Spencer Susser talks of unleashing his directorial debut Hesher
While director Spencer Susser has spent more than a decade working on everything from The Offspring music videos to “Star Wars Episode II: Attack of the Clones” documentaries, it wasn’t until his short film, “I Love Sarah Jane,” and debut feature, “Hesher,” that he caught the public’s eye.
Starring then-unknown Mia Wasikowska, who has since dazzled audiences in films such as “Alice in Wonderland” and “Jane Eyre,” “Sarah Jane” told the story of a young boy’s crush on the titular Sarah Jane against the backdrop of a zombie apocalypse.
It’s that same sense of dark humor and fantasy that Susser has brought to his debut feature, “Hesher,” which stars Joseph Gordon-Levitt, Natalie Portman and Rainn Wilson and comes out on DVD and Blu-ray via Lionsgate Home Entertainment today.
Susser said some of these fantasy elements have sneaked their way into his film, and could even be compared to a recent blockbuster.
“I read somewhere that somebody compared it to ‘Super 8,'” he said. “They said if you get rid of the alien and put Hesher in there, you’d have the same movie.”
The film follows Hesher (Levitt), who mysteriously arrives and begins to wreak havoc upon the family of a young boy named T.J., who is dealing with the recent loss of his mother.
“I really just wanted to make an honest film because a lot of us have either dealt with a loss or at some point will, and this is what it feels like from my point of view,” Susser said. “Then, you know, the idea of having the Hesher character makes the film fun to watch, so it’s not just a totally depressing thing they’re dealing with.”
Susser said having a character like Hesher keeps the film from being just another sullen look at a family dealing with loss.
“I was just doing what I wanted to see and what I hadn’t seen because I want to make a movie that makes you feel something,” he said. “When I go to the movies, I want to laugh, I want to cry, I want to feel all those things and not just have one tone throughout the entire film.”
While many critics have complained about the film’s genre-mashing style, along with its more extreme moments of violence, Susser said the film has more layers than can be picked up in one viewing. Specifically concerning Hesher, Susser said he sees him more as a walking metaphor for the film’s central themes.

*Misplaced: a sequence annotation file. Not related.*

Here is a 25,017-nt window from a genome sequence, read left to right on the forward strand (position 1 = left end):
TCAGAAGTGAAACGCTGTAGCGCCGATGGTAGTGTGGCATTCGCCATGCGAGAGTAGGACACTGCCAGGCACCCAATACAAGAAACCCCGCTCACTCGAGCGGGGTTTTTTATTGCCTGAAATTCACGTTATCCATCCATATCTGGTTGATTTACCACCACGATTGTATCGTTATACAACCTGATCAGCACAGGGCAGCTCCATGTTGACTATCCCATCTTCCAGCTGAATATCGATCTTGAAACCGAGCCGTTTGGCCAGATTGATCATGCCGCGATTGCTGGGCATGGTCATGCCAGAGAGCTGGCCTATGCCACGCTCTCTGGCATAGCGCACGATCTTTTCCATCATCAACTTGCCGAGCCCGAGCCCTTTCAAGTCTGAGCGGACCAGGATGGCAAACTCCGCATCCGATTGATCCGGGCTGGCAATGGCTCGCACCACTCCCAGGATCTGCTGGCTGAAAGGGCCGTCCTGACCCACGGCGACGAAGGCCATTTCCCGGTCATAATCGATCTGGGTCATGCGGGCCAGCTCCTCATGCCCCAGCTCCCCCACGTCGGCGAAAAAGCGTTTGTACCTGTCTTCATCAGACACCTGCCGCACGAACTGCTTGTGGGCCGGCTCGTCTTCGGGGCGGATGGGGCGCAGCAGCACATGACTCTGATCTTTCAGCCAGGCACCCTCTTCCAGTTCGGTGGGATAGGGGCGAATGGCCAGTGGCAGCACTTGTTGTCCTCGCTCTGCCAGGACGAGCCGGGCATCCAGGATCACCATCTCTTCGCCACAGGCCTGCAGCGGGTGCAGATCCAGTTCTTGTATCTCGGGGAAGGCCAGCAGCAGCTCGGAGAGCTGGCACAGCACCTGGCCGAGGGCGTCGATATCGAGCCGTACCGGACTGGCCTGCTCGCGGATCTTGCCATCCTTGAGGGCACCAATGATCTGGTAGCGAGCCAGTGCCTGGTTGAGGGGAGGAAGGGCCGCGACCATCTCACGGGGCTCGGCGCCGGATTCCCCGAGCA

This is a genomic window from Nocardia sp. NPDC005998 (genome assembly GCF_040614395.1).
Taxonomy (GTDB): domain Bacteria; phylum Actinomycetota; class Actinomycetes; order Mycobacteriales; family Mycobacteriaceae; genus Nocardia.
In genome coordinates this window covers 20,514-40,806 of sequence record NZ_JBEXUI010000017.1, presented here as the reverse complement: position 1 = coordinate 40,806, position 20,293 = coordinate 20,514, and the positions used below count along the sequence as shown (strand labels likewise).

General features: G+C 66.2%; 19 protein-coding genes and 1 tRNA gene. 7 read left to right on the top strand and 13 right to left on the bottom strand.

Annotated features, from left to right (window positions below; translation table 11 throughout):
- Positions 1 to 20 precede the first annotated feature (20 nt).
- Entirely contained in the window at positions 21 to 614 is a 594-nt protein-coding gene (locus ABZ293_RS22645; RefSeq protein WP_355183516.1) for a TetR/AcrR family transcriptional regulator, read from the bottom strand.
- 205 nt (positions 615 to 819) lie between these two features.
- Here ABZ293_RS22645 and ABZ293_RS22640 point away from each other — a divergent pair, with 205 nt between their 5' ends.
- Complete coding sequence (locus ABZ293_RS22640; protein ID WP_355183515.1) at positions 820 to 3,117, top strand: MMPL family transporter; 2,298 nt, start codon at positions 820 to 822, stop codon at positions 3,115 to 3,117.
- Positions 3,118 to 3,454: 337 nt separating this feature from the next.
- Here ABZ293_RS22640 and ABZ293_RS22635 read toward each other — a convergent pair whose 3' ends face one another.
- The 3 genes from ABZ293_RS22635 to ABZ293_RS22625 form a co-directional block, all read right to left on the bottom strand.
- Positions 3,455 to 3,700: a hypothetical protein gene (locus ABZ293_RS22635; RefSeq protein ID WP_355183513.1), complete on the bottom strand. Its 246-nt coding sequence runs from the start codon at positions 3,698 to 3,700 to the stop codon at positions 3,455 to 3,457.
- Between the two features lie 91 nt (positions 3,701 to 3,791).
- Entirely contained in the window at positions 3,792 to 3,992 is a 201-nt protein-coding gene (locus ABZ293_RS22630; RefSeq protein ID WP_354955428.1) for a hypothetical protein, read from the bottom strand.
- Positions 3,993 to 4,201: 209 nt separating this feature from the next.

“He’s a complex character with a complicated backstory, so it’s important that he’s grounded,” he said. “In a lot of ways, he represents death. He’s this scary thing that shows up at this family’s door, and there’s nothing they can do about it, so they have to learn to live with him.”
Yet, Susser said there’s also a duality to Hesher’s existence.
“Though in a lot of ways, he could also represent life – the life this family is looking to get back to,” he said. “He sort of lives life to the fullest – he doesn’t worry about tomorrow or yesterday, he just worries about right now. He almost teaches these people how to live.”
Another important aspect to the film for Susser is Portman’s character, Nicole. Susser said he sees her as a motherly figure to T.J. in the loss of his own mother, and thinks the criticism of Portman’s performance as a lowly grocery store clerk is unwarranted.
“A lot of people said, ‘Oh God, Mr. Director, you can’t make Natalie Portman look ugly by putting glasses on her,'” he said. “I didn’t want her to look ugly. I see her as someone who’s very concerned with the way she looks – she was once very social and outgoing until she realized it was time to function like an adult. She grew up, and it wasn’t about looks anymore, it was about functionality.”
Susser said, for him, the surface details of his intricately drawn characters are only there to serve what he considers the two pillars of filmmaking.
“All that stuff starts with character and story,” he said. “That’s what it’s all about for me.”
What most interested Susser about working with the cast, he said, was having them all play against type – specifically Wilson, best known as the dorky Dwight Schrute on “The Office,” who plays T.J.’s self-destructive father in a surprising, assured performance.
“I liked that I hadn’t seen Rainn in a role like that, and it’s valuable to the character,” Susser said. “You go, ‘Here’s this funny guy who’s in such a state of loss,’ that you go, ‘What the f— happened to this guy?'”
As for Susser’s future projects, he’s looking to develop a full-length version of “I Love Sarah Jane” with “Animal Kingdom” director and “Hesher” co-writer David Michod. While the zombie genre continues to overflow with television shows like “The Walking Dead” and films like “Zombieland,” Susser said it won’t be the typical zombie adventure.
“Again, I am just trying to do something I haven’t seen,” he said. “There’s so much of everything out there that now it’s about how you do it. You look at ‘Let the Right One In,’ how many vampire movies have you seen? You watch it and go, ‘Holy s—, it’s brand new.'”